During a recent speech in Washington, D.C., Coast Guard Commandant Adm. Thomas H. Collins described maritime security vulnerabilities that he felt were not sufficiently protected under current Coast Guard regulations.
As these security gaps are brought to light, passenger vessel operators may have to deal with tighter security regimes for some of their Subchapter H, K, T, or C vessels and vessel mooring facilities.
Collins pointed out that there are about 725 ferries that move millions of passengers and thousands of vehicles each year, all part of our mass transit system. He wants to beef up the screening of people, cargo, and vehicles that use these ferries by quickly implementing new technology, policies, and methods. Passenger vessel operators should pay attention since this may translate into higher operating costs.
Operators of T and C small passenger vessels are now mostly exempt from Coast Guard security regulations that were implemented under the Maritime Transportation Security Act of 2002.
However, operators of Subchapter T and C vessels should note that Adm. Collins said he was concerned that recreational boats are not a part of any comprehensive system that identifies and tracks the vessels, and then manages that information. Future steps to include pleasure boats in this system will probably also affect Subchapter T and C vessels.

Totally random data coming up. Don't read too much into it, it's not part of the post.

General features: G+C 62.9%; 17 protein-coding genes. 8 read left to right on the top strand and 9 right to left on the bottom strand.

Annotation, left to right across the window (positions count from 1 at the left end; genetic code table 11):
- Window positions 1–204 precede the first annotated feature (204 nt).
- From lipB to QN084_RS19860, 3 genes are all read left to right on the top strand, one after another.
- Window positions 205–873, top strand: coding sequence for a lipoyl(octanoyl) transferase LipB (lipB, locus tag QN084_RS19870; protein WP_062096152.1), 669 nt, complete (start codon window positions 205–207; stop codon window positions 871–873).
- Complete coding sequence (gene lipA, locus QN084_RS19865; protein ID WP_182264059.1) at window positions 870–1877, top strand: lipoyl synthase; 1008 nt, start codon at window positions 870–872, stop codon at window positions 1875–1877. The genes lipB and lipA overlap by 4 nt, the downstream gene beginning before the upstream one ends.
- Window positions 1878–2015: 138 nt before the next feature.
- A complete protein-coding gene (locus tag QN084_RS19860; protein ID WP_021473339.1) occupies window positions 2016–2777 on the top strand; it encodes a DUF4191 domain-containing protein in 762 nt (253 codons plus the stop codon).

On the plus side, Collins said the Coast Guard would continue to develop partnerships with vessel and facility owners and operators to increase maritime domain awareness.
This important component of the security risk management process involves a comprehensive awareness of our vulnerabilities, threats, and targets of interest on the water, including adjacent waterfront facilities and infrastructure.
Collins estimated that the cost of implementing MTSA in the first year is $1.5 billion and $7.3 billion over 10 years. It’s not known how much of these costs will be paid by passenger vessel operators and whether they can recover security costs by raising ticket prices.